Canada is proud to have welcomed 27,580 Syrian refugees between November 4, 2015 and February 29, 2016 but one analyst says this is no time for it to rest on its laurels. The United Nations has released staggering figures on this, World Refugee Day. It says 65.3 million people around the world have been forced from their homes and the factors that endanger them are increasing.
“The target that Prime Minister Trudeau set out for Syrian refugees was ambitious and it took the collective compassion, generosity and civic engagement of millions of Canadians to achieve it,” says Sean Speer, a fellow at the University of Toronto’s School of Public Policy.
‘Global crisis isn’t abating’
“But we need to take stock of what we’ve accomplished, learn lessons from the experience and use those lessons to develop a smarter, more coherent, systematic refugee policy because…sadly the global crisis isn’t abating, quite the contrary.”
Speer says the urgent and dramatic shift of resources toward resettling Syrian refugees came at the expense of refugees from other places.Listen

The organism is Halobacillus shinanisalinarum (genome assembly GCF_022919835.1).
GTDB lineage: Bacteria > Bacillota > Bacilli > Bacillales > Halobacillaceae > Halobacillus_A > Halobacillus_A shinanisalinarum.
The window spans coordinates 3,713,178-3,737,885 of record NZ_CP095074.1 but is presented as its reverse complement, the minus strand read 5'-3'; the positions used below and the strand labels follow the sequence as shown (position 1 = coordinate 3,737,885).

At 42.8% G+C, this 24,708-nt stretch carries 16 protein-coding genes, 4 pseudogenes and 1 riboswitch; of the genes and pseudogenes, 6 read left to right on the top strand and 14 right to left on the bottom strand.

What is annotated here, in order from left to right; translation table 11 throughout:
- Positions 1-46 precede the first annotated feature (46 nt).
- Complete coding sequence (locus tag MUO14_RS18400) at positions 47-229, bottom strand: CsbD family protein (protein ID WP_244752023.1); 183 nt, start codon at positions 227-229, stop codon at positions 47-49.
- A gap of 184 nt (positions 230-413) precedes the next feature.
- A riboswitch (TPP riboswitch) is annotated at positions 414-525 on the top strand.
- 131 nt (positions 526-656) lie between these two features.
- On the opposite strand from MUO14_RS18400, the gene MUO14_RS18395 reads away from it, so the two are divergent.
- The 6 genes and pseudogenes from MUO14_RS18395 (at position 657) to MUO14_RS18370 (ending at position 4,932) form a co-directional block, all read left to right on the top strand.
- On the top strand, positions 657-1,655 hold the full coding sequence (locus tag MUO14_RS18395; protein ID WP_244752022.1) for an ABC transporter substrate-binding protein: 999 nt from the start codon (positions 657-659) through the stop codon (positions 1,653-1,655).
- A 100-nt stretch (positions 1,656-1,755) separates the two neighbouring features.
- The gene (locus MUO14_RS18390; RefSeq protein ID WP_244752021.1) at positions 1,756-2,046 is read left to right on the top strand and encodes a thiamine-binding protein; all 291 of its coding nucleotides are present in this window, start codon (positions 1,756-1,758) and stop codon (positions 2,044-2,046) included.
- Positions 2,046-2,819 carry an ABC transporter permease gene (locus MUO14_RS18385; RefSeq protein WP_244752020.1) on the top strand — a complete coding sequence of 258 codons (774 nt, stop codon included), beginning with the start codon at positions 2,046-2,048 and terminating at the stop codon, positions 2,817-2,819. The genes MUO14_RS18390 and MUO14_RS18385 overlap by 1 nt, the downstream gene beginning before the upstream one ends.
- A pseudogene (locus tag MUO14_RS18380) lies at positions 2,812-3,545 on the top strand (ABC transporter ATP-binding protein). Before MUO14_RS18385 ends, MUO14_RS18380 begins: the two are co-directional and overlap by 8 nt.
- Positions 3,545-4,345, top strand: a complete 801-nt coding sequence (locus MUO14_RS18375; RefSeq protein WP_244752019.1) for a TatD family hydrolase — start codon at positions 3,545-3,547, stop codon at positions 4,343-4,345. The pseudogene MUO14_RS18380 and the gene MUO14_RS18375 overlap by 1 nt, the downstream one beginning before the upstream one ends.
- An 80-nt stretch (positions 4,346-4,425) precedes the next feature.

Three ways to improve
To improve refugee policy, Speer says the government should work from the bottom up, consulting communities, groups, churches, mosques and other stakeholders.
He suggests the government provide better support to groups and individuals who privately sponsor refugees, since those asylum-seekers tend to have better success.
Beyond that Speer says Canada must provide more support to the countries hosting huge numbers of refugees. This would include countries like Lebanon, Egypt, Turkey and Jordan which could benefit from Canadian financial, humanitarian and professional capacities.
‘Get to the hard work’
“We ought to take part of the day to celebrate our inclusiveness, our compassion, our engagement,” says Speer. “And then we need to get to the hard work of making sure that Canada continues to be a positive contributor as this crisis continues.”